Pinning down one or several specific factors that are responsible for causing autism could help parents and doctors protect future children from developing the condition, but so far, it’s been difficult to determine what exactly might be responsible for the disorder. It’s apparent that part of it is genetics, but there also seems to be an environmental influence. As new research comes out, however, we get closer and closer to understanding the various pieces of the puzzle and how they connect to cause autism spectrum disorder.
One of the latest pieces of that puzzle is phthalates. Phthalates are common household chemicals that you might find in your shampoo, nail polish, industrial solvents, vinyl floor coverings, food packaging, detergent, perfume, hairspray, and other products. These chemicals are known to be hormone disrupters, so they’ve been removed from some products, but they still exist in many others. Their impact on human health is generally minimal, but given how widespread their use is, that impact can add up.
The research team analyzed urine tests from nearly 2,000 Canadian women in their first trimesters of pregnancy between 2008 and 2011. The urine was tested for 11 known phthalate compounds, and the women were asked about their folic acid intake. Later, their children were given neurological assessments between the ages of three and four.
The researchers discovered that women who were exposed to phthalates during their pregnancies were more likely to have sons with behaviors consistent with autism spectrum disorder than mothers who were not exposed to these chemicals. It’s important to note that this study does not suggest that phthalates increase boys’ risk for autism, only that the chemicals are linked to the behaviors that are commonly associated with autism, such as social impairment, repetitive behaviors, and restricted interests.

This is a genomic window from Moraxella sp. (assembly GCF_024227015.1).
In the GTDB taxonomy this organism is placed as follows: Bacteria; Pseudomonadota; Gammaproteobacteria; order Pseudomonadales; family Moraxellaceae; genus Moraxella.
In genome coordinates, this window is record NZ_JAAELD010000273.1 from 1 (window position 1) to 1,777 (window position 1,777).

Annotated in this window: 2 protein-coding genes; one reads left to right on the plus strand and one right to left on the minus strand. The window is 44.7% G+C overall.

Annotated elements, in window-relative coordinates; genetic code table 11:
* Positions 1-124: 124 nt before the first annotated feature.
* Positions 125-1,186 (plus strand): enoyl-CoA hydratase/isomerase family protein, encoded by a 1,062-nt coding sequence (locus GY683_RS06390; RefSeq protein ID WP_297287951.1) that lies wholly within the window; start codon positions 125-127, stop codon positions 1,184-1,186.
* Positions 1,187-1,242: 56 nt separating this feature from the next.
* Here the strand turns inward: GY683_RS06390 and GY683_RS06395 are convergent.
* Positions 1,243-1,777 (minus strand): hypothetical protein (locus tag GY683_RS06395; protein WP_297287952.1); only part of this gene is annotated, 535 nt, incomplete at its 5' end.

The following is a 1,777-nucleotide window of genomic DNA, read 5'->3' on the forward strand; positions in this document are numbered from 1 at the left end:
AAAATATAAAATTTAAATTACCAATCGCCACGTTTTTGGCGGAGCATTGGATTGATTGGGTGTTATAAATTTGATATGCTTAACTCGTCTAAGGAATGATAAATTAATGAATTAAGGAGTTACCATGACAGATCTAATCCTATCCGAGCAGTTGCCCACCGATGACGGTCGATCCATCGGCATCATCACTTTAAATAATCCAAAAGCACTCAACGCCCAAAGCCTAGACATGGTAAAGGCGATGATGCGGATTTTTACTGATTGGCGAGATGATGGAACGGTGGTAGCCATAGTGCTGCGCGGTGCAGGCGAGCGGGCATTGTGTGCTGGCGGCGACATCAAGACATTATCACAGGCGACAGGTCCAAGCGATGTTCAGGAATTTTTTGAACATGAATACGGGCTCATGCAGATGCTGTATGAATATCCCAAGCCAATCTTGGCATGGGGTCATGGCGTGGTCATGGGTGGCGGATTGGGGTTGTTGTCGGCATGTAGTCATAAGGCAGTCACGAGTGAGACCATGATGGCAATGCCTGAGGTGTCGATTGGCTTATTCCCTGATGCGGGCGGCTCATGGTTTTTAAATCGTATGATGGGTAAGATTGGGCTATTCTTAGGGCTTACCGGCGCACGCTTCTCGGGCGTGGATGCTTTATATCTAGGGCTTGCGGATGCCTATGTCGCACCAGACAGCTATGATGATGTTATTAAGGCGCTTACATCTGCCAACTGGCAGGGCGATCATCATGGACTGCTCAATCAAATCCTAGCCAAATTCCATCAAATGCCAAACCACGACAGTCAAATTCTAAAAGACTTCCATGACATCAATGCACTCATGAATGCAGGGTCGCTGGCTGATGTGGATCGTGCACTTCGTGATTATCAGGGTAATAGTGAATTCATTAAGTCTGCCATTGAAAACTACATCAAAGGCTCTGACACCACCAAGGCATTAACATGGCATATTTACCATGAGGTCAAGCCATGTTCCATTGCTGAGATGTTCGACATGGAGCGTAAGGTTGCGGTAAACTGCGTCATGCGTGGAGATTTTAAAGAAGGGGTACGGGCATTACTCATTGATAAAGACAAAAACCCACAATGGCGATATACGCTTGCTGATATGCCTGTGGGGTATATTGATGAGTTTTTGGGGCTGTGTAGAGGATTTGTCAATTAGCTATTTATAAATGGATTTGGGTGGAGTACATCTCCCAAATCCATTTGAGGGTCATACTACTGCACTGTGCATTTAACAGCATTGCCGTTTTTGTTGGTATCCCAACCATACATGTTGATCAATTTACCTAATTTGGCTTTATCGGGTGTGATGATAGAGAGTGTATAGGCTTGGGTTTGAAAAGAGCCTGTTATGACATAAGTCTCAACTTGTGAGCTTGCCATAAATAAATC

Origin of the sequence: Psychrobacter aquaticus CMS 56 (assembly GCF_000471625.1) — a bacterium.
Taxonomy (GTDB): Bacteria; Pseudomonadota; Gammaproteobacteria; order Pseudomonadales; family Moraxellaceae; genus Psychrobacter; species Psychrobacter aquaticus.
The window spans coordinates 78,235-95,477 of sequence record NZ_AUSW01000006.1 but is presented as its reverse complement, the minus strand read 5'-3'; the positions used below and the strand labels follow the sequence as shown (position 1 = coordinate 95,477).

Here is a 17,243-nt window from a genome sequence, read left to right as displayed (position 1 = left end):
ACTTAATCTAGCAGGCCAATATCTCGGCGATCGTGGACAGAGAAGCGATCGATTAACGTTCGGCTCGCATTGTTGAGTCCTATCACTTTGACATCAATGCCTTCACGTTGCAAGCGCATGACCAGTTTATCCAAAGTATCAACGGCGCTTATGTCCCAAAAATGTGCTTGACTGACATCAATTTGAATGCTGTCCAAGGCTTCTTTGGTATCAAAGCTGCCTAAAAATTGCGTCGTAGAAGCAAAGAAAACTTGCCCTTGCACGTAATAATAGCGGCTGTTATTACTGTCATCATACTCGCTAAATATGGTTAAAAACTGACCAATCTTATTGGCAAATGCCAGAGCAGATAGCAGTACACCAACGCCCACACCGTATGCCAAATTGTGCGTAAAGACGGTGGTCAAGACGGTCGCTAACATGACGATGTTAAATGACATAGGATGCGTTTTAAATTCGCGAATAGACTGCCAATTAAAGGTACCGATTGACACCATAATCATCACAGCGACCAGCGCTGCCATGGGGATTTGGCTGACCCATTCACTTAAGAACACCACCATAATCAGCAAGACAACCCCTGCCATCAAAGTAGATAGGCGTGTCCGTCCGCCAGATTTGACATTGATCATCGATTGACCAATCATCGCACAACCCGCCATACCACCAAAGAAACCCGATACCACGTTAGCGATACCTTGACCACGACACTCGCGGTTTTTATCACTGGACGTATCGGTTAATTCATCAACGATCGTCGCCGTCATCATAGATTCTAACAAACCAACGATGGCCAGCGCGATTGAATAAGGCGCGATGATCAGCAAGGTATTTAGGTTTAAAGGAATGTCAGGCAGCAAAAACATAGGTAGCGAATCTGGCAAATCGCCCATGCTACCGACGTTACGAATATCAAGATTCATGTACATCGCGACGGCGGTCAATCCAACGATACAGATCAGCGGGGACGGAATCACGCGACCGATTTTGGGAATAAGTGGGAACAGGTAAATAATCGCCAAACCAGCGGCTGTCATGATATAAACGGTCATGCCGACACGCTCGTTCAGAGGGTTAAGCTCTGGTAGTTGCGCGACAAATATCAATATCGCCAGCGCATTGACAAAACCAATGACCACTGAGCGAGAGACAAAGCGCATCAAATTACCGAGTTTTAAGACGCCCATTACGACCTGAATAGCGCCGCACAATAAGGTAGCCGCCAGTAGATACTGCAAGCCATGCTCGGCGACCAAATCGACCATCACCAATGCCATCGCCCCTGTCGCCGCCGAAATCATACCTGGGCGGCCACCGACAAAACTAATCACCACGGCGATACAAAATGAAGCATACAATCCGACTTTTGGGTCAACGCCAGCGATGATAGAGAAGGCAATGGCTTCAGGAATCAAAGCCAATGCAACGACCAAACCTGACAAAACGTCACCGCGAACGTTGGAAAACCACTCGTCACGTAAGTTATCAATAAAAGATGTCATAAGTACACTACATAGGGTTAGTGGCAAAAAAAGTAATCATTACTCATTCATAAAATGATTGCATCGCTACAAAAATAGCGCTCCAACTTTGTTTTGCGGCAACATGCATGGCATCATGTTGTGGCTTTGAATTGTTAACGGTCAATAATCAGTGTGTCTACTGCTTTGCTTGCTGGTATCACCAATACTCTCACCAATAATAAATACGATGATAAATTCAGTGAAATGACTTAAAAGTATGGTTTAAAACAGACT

However, the link is still one worth paying attention to, especially if you know you’re pregnant with a boy. These results were not observed in female children who’d been exposed to phthalates in utero, largely, the researchers say, because boys and girls have very different hormonal systems.
Luckily, there may be a way to protect yourself from the phthalate-related risk—besides just reading the back of every product and refusing to use anything with phthalates in it (as much as we’d love to do that, we all know nobody has the time and energy to go through everything in their home that might contain these chemicals). Taking a prenatal vitamin that contains folate could also naturally protect your growing fetus from phthalate contamination. During the study, researchers noted that those women who took at least the recommended dose of folic acid were less likely to have sons who exhibited autism-related behaviors.
“The main finding of this study is not just that phthalates are associated with more autistic traits, but mainly how adequate folic acid supplementation in pregnancy may offset these effects and protect from potentially harmful chemicals. This is an important finding,” says lead author Youssef Oulhote.
Oulhote suggests that everyone, but particularly pregnant women, should “try to lower their fragrance and cosmetics use, avoid plastic food packaging when possible, and especially not warm food in plastic packaging.” And of course, if you’re pregnant, take your folic acid and eat plenty of foods with folate in them. We all want to give our kids the best life possible, and these two fairly simple steps could make a big difference down the road.
Elizabeth Nelson is a wordsmith, an alumna of Aquinas College in Grand Rapids, a four-leaf-clover finder, and a grammar connoisseur. She has lived in west Michigan since age four but loves to travel to new (and old) places. In her free time, she. . . wait, what’s free time?